General Electric And Pratt Vying To Power New Turboprop Regional Airliners
Pratt & Whitney Canada (P&WC) and GE Aviation are working on new-generation turboprop engines for the 90-seat regional aircraft that may be launched in the coming years. While P&WC is studying a clean-sheet design, dubbed Next-Generation Regional Turboprop (NGRT), GE is planning on a derivative of the GE38 turboshaft: the CPX38
The NGRT is being designed for 90-seaters, in the 5,000- to 7,000-shp power range. The precise level of power will depend on the cruise speed and size of the aircraft. “With the same technology, we could go up to 8,000 shp,” said Richard Dussault, Pratt & Whitney Canada’s marketing v-p.
“In April, we started running some stages of the compressor,” Dussault told AIN. As part of a technology demonstration program, P&WC (Hall 4 Stand D12) is designing a core engine that may run as soon as mid-2013. The entire compressor is scheduled to run in January next year. Engineers will endeavor to validate the compressor’s key parameters–airflow, efficiency and pressure ratio–before building the rest of the core.
The core will be made of the compressor, P&WC’s Talon combustor and a high-pressure turbine that will draw elements from the PW1000G geared turbofan. Should the company find a launch customer in the coming months, the core may start running in 2014. If that happens, engineers would use the extra time to design a core that will be more representative of the production configuration.
Flight tests will be part of the development program. At its flight test center at Montreal Mirabel airport, P&WC has added a dedicated pylon, for turboprops and small turbofans, to one of its Boeing 747 SP flying testbeds. “One of our differentiators is our ability to test, validate and certify a complete propulsion system with the nacelle, propeller and accompanying control system,” Dussault emphasized.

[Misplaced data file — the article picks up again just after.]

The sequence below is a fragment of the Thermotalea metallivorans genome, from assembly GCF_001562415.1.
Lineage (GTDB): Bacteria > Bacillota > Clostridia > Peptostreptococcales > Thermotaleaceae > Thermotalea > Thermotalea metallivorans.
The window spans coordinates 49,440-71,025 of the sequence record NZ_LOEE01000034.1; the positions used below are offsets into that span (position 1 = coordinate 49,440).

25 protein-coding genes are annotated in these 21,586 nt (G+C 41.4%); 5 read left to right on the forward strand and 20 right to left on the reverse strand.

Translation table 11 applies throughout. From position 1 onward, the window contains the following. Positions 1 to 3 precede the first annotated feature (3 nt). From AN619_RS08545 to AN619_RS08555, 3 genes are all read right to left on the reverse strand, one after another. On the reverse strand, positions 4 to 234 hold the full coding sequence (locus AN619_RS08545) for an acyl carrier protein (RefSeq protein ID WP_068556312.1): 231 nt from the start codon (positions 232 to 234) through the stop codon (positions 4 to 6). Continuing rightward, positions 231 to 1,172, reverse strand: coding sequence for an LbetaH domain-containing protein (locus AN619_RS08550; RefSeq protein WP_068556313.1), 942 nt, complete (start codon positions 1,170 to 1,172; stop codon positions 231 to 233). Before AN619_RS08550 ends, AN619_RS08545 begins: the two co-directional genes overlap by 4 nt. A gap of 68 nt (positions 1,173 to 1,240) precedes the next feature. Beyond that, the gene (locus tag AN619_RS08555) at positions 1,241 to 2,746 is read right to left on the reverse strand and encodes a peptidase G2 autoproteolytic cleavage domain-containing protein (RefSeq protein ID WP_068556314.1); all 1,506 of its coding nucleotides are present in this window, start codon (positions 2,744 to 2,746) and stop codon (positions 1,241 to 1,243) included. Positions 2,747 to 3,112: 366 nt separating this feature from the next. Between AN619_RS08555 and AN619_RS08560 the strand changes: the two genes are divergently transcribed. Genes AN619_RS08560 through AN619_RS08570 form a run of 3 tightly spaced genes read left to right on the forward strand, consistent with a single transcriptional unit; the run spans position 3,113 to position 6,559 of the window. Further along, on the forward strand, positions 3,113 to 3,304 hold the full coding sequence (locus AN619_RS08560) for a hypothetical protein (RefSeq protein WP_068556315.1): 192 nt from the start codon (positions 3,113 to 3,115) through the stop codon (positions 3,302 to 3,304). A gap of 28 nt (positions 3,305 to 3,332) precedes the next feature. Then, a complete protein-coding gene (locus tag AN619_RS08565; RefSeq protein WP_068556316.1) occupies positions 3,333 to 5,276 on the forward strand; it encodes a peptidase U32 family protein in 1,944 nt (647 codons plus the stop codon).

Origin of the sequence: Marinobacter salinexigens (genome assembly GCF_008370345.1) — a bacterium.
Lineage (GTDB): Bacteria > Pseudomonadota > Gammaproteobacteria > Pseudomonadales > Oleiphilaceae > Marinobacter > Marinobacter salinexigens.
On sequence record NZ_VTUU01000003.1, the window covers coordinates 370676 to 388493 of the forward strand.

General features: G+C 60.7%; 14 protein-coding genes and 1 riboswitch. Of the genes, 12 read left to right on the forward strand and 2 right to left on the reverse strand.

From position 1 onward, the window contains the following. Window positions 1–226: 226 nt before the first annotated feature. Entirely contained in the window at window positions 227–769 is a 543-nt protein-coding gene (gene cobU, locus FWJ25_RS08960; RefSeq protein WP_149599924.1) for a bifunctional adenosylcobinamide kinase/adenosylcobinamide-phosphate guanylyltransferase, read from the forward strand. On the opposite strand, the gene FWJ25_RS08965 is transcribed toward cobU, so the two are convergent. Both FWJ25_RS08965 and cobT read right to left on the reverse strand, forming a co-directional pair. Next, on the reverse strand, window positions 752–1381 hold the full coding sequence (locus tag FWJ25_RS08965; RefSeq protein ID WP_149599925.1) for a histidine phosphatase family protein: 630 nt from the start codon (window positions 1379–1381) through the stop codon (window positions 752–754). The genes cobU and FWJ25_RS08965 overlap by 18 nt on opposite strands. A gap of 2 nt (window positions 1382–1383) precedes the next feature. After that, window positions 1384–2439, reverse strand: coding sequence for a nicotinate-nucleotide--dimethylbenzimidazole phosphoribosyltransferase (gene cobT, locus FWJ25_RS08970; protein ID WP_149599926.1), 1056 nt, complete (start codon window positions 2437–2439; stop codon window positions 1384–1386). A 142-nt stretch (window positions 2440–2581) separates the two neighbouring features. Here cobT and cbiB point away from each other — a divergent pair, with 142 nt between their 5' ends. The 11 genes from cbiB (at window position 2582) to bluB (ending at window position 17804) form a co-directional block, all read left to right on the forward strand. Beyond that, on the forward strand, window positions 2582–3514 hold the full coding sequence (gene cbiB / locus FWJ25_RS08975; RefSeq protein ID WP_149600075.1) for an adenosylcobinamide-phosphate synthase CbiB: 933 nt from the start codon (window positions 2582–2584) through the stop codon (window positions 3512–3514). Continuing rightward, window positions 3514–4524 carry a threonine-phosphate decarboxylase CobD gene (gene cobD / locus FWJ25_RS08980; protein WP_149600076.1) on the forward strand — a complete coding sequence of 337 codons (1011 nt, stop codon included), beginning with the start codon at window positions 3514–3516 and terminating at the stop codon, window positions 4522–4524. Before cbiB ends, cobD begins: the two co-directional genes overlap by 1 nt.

Certification could happen in 2017, should the program be launched next year. The NGRT’s main features are fuel burn and maintenance. Over in-service PW100s, it would cut fuel consumption by 20 percent. In addition, maintenance should be simplified thanks to the Fadec’s diagnosis and prognosis capabilities. Time on wing should increase and maintenance costs be cut by 30 percent, according to Dussault.
Meanwhile, GE (Hall 4 Stand B7) is studying its CPX38 turboprop for aircraft “for 70 to 90 seats and higher.” Its power would be in the 4,000- to 6,000-shp range. No hardware change would be needed from a 70- to a 90-seat application, just tailoring the cycle, Tim Varga, GE’s manager of small commercial turboprop programs, explained to AIN.
As the GE38 turboshaft is in development, some tests have been performed for a potential turboprop derivative. Specific high-altitude testing has been done, for example, to measure fuel efficiency and margins. The GE38 is to power the Sikorsky CH-53K heavy twin-engine helicopter.
The CPX38 could enter into service in 2017 if launched now. Typically, such a test program would use four to six test engines, not including flight-test engines, Varga said. He insisted turboprops need to maintain a competitive advantage over turbofans. Therefore, a lot of effort is to focus on cutting fuel burn further.
French engine manufacturer Snecma is understood to be also considering a turboprop for 90-seaters. It did not respond to questions from AIN about the possible program.